The Tim Ferriss Approach To Mixing

2013 Jul 01, 2013

Today I want to share a method of mixing that has been giving me good results in less time. Borrowing from the world of business and time management I’ve been developing some new workflows that I think can really help people in their studios. I call it the Tim Ferris approach to mixing because it’s based on some principles that were beautifully explained in the book The Four Hour Work Week by author Timothy Ferriss.


Via Gaurav Mishra Flickr

Get Better Mixes In Less Time

In Tim’s book, he addresses the problem found in the modern workplace: work for work’s sake. If we have 8 hours in a day, we fill those 8 hours and keep ourselves busy. It feels good to be busy, but are we really accomplishing much? Are we being effective? Most of the time we are not. Instead, Ferriss proposes we use two well known principles in combination to see extraordinary results in effectiveness and time savings: the 80/20 rule and Parkinson’s Law.
The 80/20 rule (or Pareto’s Principle) states that 80% of our results come from 20% of our activities. We see that in getting most of our mix in the first hour. Parkinson’s Law states that “work expands so as to fill the time available for its completion.” Said another way: your mix will take as much time as you give it. By exploiting these two principles we can achieve better mixes in less time.

Focus On The Big Wins In Mixing

To save time in mixing, we should be focusing on the big wins. The critical 20% of activities and mix moves that make the biggest impact in final sound. In my mind these activities are clear: initial setup things like gain staging, volume, and pan, and then the core mix effects like EQ and compression. Those activities are what make up your mix. The rest is just candy.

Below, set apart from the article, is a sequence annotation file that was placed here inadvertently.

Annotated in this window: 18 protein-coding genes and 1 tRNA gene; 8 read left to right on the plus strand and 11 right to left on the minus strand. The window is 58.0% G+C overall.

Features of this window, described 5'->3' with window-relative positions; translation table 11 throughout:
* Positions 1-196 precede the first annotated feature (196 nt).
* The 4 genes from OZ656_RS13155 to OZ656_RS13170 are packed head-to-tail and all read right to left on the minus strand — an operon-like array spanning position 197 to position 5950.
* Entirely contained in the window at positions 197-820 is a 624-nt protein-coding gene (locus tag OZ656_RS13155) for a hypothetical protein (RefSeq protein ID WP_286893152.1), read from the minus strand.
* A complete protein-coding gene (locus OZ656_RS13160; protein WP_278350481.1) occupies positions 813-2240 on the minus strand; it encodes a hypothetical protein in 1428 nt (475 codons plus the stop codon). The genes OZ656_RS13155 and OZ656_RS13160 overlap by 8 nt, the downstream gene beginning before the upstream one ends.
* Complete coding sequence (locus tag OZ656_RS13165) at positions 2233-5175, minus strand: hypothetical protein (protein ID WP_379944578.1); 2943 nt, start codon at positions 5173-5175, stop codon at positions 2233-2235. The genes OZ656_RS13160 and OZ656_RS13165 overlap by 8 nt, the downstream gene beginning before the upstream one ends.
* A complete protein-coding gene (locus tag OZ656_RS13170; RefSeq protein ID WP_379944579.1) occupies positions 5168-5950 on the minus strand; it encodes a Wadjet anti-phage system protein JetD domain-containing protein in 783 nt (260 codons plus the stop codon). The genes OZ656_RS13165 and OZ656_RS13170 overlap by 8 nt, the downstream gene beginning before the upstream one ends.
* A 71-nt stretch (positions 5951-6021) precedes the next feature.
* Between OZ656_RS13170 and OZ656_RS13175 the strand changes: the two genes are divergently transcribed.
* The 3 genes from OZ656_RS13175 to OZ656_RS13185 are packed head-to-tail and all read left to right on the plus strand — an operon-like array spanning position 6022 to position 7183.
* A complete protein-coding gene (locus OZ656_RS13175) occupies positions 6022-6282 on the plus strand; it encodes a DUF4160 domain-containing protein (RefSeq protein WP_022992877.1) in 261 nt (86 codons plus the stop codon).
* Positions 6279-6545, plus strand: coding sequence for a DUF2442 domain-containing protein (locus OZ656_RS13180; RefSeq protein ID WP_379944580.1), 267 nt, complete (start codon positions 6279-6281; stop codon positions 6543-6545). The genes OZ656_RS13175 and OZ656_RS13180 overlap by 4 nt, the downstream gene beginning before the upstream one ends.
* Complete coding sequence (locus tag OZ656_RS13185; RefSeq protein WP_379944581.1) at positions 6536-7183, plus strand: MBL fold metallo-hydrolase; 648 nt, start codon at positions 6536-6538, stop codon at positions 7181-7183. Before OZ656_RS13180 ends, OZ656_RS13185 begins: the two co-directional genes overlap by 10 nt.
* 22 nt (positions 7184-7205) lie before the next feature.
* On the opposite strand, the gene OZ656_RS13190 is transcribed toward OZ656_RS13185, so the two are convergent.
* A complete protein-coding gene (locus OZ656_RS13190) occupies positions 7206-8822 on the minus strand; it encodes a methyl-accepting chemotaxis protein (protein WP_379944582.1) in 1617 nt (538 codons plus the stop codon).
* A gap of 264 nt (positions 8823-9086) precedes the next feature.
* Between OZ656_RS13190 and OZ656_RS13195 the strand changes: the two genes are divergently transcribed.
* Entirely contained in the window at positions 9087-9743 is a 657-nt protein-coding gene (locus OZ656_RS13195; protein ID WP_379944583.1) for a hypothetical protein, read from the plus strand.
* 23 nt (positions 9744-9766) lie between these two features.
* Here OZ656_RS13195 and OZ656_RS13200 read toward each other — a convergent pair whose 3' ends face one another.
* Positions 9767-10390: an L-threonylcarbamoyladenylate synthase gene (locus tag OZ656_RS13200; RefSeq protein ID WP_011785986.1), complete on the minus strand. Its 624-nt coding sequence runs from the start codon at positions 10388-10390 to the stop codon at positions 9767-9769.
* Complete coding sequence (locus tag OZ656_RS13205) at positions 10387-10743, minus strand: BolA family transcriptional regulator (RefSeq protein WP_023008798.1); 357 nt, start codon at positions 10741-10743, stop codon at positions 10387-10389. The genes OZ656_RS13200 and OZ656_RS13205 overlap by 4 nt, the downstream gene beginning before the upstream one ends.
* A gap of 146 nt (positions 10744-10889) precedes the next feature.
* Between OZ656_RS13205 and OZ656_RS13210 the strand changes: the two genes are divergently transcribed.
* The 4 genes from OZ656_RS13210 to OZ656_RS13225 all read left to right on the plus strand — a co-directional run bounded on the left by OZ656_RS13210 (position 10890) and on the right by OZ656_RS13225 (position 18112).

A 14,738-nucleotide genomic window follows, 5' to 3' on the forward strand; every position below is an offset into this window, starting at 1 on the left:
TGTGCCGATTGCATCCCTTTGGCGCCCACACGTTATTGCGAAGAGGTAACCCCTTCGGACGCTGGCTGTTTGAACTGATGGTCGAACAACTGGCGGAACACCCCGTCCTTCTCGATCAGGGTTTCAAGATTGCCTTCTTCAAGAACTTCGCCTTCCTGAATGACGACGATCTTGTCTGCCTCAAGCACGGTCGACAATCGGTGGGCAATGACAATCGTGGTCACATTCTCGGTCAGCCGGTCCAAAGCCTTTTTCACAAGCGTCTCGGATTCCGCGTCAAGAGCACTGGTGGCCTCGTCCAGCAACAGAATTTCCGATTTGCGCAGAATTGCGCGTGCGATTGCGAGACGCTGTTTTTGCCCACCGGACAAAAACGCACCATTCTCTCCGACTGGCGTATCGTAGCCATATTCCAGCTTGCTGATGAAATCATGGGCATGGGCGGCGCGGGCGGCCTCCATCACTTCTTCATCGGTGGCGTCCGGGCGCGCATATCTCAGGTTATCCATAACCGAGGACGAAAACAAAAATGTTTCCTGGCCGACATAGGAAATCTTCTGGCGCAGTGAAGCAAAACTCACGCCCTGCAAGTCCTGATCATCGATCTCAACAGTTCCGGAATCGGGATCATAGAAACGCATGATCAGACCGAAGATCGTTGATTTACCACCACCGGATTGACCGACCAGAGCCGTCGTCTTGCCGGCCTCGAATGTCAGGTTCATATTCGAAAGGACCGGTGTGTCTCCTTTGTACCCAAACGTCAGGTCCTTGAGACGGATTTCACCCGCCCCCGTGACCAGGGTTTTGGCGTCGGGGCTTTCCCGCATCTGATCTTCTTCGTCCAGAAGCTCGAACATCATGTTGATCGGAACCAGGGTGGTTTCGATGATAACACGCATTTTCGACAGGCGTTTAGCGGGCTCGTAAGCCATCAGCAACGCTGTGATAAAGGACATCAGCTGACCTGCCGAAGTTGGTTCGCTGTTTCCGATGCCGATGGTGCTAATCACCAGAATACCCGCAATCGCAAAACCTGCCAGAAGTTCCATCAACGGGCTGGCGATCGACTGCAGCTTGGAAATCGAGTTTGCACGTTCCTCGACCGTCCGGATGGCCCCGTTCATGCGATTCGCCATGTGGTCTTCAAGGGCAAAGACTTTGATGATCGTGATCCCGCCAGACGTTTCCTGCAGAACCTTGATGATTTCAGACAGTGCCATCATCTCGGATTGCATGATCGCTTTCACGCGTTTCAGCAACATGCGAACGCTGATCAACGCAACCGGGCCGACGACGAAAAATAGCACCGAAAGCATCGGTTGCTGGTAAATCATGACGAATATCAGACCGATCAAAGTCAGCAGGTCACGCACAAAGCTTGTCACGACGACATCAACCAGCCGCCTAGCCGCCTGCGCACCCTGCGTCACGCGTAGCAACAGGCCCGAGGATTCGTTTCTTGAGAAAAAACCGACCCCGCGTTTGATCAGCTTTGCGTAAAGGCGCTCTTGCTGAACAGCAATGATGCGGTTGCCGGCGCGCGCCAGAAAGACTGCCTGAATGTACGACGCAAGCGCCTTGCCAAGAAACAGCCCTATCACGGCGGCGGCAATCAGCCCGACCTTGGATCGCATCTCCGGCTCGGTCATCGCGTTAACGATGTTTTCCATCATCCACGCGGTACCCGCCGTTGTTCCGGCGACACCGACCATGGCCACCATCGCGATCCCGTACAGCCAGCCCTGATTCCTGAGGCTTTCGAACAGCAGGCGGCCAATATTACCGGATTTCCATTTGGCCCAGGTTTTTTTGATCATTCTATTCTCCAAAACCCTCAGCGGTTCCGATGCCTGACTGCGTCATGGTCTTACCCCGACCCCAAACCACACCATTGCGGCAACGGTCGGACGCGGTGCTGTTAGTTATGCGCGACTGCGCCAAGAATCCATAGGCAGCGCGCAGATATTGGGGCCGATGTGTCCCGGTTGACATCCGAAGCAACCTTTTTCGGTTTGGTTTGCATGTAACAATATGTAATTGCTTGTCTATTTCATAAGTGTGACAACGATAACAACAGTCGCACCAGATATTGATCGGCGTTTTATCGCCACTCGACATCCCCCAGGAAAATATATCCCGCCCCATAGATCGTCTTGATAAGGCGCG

Looking at this from the other end of the spectrum, try to avoid spending much time on the 80% of your activities that only contribute to 20% of the final mix. These would be mix moves like reverb, delay, automation, trying lots of random plugins, etc. It’s too easy to get caught up in the complexities of these activities instead of spending your time where it counts.

Give Yourself Tighter Deadlines

You know how if given a week to write a paper in school, you’ll take a week? But when a paper is due in 24 hours, you somehow find a way to get it done in 24 hours? That’s Parkinson’s Law at work. The power of a short deadline creates immense focus, allowing you to get more done in less time. Why not exploit that for our purpose of mixing?

By simply imposing a tighter deadline on yourself, you’ll likely increase focus and see better results. It seems counterintuitive, but it works. So if you typically take 6 hours to get a mix done, try to do it in 3. If you take 4 hours to mix, try to do it in 2. Give yourself half the time you normally take to mix and see what happens.

The Powerful Combination

The beauty of the Tim Ferriss approach to mixing is this: the 80/20 rule helps you to reduce the time spent on unnecessary mix moves, while Parkinson’s Law forces you to do your remaning mix moves in less time than you’d like. The result? You can get a mix done in less time that was completely focused on what really makes a difference to the listener.

I know that the goal of mixing isn’t purely to be fast. And I understand that if you’re brand new to this craft, it takes time to finish a mix. But I hope your eyes were opened to the possibilities and the power of this approach. Minimize work for work’s sake. Don’t waste your time on the mixing moves that don’t produce big results. And create more focus by having shorter deadlines. In the end you’ll get better at mixing. And ultimately that’s the goal.

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